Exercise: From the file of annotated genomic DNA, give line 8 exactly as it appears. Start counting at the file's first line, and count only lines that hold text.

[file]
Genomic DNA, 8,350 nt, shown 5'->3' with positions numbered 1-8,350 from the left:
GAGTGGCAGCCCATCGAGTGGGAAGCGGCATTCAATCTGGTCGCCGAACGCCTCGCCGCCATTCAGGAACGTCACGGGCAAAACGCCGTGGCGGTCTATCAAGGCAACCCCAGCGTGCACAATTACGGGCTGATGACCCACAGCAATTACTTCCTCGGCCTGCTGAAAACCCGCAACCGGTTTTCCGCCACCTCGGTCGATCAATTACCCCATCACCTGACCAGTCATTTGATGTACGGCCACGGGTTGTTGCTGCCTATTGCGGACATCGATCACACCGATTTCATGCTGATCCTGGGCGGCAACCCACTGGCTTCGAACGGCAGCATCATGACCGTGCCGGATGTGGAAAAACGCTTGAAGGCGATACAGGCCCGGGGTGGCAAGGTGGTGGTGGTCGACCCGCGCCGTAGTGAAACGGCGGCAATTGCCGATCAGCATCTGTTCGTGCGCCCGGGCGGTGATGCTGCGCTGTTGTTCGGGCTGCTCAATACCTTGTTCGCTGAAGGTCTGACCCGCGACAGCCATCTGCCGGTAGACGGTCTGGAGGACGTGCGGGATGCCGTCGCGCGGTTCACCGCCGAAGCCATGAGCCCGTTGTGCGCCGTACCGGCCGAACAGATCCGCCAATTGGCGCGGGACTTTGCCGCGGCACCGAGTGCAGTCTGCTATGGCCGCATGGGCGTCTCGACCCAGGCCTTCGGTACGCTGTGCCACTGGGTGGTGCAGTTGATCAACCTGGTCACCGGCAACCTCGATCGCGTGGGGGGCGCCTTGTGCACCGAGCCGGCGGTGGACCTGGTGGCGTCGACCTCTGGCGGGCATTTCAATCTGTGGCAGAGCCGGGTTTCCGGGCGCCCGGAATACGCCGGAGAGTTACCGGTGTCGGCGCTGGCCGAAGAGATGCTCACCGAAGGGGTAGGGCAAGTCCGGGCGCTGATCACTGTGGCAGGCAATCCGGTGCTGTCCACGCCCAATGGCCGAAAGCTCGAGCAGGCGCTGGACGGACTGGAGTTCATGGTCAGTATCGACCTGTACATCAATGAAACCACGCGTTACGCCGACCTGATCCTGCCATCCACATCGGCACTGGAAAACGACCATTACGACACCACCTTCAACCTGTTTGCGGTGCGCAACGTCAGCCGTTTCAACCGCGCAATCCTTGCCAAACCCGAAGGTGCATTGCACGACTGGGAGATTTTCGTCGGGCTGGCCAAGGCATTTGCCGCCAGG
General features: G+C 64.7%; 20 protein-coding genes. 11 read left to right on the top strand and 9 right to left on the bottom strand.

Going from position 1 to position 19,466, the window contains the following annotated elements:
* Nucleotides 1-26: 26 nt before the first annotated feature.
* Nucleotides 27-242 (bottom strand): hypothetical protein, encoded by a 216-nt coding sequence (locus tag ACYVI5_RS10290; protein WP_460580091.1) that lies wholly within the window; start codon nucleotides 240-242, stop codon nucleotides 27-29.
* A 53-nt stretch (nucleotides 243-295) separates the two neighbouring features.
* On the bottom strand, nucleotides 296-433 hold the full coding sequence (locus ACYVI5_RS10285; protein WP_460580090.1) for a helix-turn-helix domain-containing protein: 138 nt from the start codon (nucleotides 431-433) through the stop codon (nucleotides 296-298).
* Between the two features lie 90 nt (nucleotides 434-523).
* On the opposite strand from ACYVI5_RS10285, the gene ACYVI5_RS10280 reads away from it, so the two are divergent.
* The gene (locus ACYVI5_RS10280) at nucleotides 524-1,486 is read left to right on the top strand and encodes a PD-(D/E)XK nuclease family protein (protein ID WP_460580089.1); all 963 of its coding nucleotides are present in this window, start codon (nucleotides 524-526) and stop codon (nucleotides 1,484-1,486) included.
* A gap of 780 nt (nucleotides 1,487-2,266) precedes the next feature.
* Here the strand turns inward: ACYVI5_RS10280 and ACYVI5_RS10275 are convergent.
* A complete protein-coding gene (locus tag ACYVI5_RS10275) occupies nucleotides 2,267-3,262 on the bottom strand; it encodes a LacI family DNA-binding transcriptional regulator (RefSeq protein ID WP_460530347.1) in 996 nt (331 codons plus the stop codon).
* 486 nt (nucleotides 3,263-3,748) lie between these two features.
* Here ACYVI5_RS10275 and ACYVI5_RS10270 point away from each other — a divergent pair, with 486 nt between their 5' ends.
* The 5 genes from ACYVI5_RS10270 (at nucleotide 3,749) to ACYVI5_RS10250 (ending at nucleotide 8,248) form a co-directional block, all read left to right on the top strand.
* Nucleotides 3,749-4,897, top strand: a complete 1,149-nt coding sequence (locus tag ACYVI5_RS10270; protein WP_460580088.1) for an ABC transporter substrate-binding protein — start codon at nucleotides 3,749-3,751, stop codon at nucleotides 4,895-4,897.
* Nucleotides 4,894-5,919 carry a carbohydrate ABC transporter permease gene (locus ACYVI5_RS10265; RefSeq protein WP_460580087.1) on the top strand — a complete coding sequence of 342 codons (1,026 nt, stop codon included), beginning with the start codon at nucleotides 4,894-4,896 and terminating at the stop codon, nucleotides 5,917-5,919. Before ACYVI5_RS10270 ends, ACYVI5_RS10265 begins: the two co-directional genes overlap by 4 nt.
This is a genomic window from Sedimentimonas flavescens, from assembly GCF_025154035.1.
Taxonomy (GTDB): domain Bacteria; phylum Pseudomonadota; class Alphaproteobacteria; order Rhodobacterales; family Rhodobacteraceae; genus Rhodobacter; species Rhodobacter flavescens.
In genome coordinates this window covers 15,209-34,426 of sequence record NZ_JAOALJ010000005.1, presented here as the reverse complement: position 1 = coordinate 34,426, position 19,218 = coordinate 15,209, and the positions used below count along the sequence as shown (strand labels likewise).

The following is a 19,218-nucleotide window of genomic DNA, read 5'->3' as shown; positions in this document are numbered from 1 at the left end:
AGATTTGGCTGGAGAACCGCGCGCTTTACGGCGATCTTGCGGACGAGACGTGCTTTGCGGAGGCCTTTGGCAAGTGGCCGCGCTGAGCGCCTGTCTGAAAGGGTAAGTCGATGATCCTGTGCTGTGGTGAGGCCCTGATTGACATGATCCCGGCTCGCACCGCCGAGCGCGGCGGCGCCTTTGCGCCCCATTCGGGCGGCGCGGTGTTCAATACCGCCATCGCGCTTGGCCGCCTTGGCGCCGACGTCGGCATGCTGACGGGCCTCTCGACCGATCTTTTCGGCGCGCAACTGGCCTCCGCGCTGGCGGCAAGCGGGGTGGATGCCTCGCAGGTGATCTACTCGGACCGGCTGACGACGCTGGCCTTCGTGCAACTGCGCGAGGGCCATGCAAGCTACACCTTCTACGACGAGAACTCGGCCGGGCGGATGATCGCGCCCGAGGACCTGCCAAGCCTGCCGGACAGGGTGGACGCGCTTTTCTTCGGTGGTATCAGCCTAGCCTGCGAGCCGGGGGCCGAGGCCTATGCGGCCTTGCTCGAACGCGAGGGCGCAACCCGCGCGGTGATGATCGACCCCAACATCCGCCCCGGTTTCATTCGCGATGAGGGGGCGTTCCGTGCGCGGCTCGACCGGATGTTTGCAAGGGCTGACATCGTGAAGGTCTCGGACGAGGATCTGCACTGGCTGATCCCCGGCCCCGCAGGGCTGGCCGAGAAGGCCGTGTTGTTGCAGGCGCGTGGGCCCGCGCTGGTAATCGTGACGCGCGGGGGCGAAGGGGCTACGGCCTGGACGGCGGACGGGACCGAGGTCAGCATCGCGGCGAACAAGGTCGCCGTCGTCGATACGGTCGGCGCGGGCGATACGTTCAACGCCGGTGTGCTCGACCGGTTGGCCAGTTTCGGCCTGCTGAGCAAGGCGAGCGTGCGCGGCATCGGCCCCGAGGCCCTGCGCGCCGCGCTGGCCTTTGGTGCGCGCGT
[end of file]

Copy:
* On the bottom strand, nucleotides 296-433 hold the full coding sequence (locus ACYVI5_RS10285; protein WP_460580090.1) for a helix-turn-helix domain-containing protein: 138 nt from the start codon (nucleotides 431-433) through the stop codon (nucleotides 296-298).